Man has inhabited Wykeham since Neolithic times. Flint arrow heads have been found in the fields below the village on the edge of what would have been the marshland and lakes of the Vale of Pickering.
The Bronze and Iron Age settlers left prehistoric marks and earthworks. These include tumuli and barrows to long linear ditch systems, thought to be boundary markers. Roman remains have been found at St Helens in the Park Caravan Site, and remains of the medieval priory at Wykeham Abbey are still standing.
From 1153 to today
The current owner of the Wykeham and Dawnay Estates is the 12th Viscount Downe. The family originated in Aunay in Normandy, France eventually settling in North Yorkshire.
In the seventeenth century, John Dawnay was knighted at the battle of Naseby during the English Civil Wars, putting him at risk when living under the Parliamentarian Commonwealth. This may have influenced his decision to buy land some distance from London, at Danby. He purchased Danby in 1656 from the Earl Danvers.
In 1680, John Dawnay was rewarded for his loyalty by King Charles II with the Viscountcy of Downe, a second creation Irish Peerage. The family obtained the Baron of Danby title in 1899 when the 8th Viscount was created the 1st Baron. Cowick near Snaith was the principle family seat. In 1909 the much enlarged Wykeham Abbey became the family home.
14th century – Danby Castle built by Lord Latimer, and handed down through the generations to the Neville branch of the family
1534 to 1543 – Catherine Parr periodically inhabits Danby Castle as the wife of John Neville, 3rd Baron Latimer. After she is widowed, she marries Henry VIII.
1656 – Sir John Dawnay purchases Danby Estate
1680 – Sir John Dawnay becomes 1st Viscount Downe (second creation)
1897 – The title Baron Dawnay of Danby is created
1909 – Wykeham Abbey becomes the family seat
1914 to 1919 – Wykeham Abbey is used as a war hospital
1939 – 1945 – A signal station is built on Danby Moor. Its remains can still be seen today
1976 – The former shooting lodge Danby Lodge becomes The North York Moors National Park Moors Centre
1976 – St Helen’s Caravan site opened
1979 – Wykeham Trees (the forerunner of Wykeham Mature Plants) is founded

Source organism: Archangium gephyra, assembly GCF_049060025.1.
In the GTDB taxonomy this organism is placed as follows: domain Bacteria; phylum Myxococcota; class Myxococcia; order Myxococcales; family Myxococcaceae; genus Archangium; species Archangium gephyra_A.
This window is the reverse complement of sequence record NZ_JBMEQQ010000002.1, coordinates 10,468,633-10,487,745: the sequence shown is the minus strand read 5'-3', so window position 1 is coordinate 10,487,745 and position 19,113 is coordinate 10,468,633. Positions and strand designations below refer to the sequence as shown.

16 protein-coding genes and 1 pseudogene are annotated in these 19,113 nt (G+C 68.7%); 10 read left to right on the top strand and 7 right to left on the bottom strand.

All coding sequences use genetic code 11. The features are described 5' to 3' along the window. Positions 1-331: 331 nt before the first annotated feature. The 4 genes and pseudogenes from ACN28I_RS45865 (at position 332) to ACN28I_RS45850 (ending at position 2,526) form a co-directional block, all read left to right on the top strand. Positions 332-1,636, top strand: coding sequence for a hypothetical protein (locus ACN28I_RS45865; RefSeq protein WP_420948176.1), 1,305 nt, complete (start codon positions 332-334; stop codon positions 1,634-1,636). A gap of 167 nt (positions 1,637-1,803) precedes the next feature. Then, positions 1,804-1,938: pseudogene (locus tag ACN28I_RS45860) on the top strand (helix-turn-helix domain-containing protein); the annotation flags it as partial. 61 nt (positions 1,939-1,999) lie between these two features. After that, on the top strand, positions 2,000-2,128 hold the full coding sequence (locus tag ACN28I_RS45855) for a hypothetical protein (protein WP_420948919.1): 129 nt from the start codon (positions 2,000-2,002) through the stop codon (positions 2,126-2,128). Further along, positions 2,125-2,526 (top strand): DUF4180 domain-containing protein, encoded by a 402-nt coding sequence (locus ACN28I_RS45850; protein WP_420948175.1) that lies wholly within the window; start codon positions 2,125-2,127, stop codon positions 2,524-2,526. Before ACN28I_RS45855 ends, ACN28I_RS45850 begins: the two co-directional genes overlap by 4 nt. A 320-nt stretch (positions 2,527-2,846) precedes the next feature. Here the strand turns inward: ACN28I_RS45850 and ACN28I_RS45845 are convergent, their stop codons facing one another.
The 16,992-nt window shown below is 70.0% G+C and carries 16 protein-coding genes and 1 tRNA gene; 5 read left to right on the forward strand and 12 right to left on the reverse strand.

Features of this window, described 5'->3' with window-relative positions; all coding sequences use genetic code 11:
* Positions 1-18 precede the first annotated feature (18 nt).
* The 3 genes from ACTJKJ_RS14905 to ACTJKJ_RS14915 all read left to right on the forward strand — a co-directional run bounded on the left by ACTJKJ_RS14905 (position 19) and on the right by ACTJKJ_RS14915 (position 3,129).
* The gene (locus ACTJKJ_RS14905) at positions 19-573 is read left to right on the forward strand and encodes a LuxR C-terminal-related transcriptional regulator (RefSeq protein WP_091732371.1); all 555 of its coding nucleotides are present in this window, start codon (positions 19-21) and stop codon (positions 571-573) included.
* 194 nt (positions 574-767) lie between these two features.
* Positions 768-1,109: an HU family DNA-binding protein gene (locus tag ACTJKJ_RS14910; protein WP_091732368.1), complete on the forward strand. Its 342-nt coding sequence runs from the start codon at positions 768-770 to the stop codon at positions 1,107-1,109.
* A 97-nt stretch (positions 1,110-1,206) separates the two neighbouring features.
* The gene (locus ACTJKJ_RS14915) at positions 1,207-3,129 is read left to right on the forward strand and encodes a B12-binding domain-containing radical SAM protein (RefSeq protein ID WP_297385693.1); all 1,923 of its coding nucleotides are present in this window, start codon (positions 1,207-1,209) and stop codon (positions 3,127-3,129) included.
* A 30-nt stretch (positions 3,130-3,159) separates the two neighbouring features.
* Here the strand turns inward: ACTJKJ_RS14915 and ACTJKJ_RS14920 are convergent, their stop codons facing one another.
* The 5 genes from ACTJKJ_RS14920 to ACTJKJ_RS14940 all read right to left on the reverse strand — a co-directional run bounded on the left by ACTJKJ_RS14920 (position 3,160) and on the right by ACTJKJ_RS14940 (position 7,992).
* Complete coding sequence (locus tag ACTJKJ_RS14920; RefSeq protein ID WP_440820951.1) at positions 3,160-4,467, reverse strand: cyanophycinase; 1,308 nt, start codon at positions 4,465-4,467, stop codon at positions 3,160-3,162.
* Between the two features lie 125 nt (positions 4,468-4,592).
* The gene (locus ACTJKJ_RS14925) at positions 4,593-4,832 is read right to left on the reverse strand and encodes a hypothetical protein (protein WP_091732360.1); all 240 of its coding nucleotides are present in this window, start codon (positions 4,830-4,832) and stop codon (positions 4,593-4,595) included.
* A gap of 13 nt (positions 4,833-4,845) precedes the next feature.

1994 – St Helens is awarded the title of ‘The Best Campsite of the year” by the AA
2002 – Richard Henry Dawnay becomes 12th Viscount Downe
2004 – The Wykeham Business Centre is opened
2018 – The Estate is awarded the Bledisloe Gold Medal by the Royal Agricultural Society of England
2019 – The most successful year on the Danby Moors in its 157 year history
2021 – The North Yorkshire Water Park opened
2023 – St Helens in the Park is awarded platinum status by the AA which is the highest accolade for a caravan park
A beacon has stood on Danby Low Moor since the 1600s. In its early days, it was lit to warn of impending attacks, for example during the Napoleonic wars. The modern version forms part of a chain of more than 1,000 beacons lit for special national occasions. Visit the Danby Beacon Trust website.
In 2019 workmen re-leading part of Wykeham Abbey’s roof uncovered some historical graffiti made up of a caricature and the carved figures of W R and C R A 19.
King William IV reigned from 1830 to 1837 when he was succeeded by his niece Victoria, which matches the age of the lead. So perhaps W R stands for William Rex. And the C R were the initials of the boy who carved it, aged 19? Our workmen added their initials and the date for future generations to discover.
8th Viscount, Hugh Richard
Hugh Richard was head of Queen Victoria’s bodyguards, and helped introduce the spiked helmet to Britain, this was done especially to irritate the Kaiser (who says Queen Victoria didn’t have a sense of humour!) He played a cricket international against a touring Aboriginal team – before The Ashes were even dreamed of. He went on to become President of the MCC.
In 1897, he became 1st Baron of Danby in 1897, and subsequently sat in the House of Lords.
After completing such onerous duties such as assisting the Marquess of Northampton in his mission to invest the King of Spain with the Order of the Garter and doing this duty (seemingly without help) when the Shah of Perisa was so honoured, he was create 1st Baron of Danby in 1897, and subsequently sat in the House of Lords
Faith Dawnay, daughter of the 8th Viscount Downe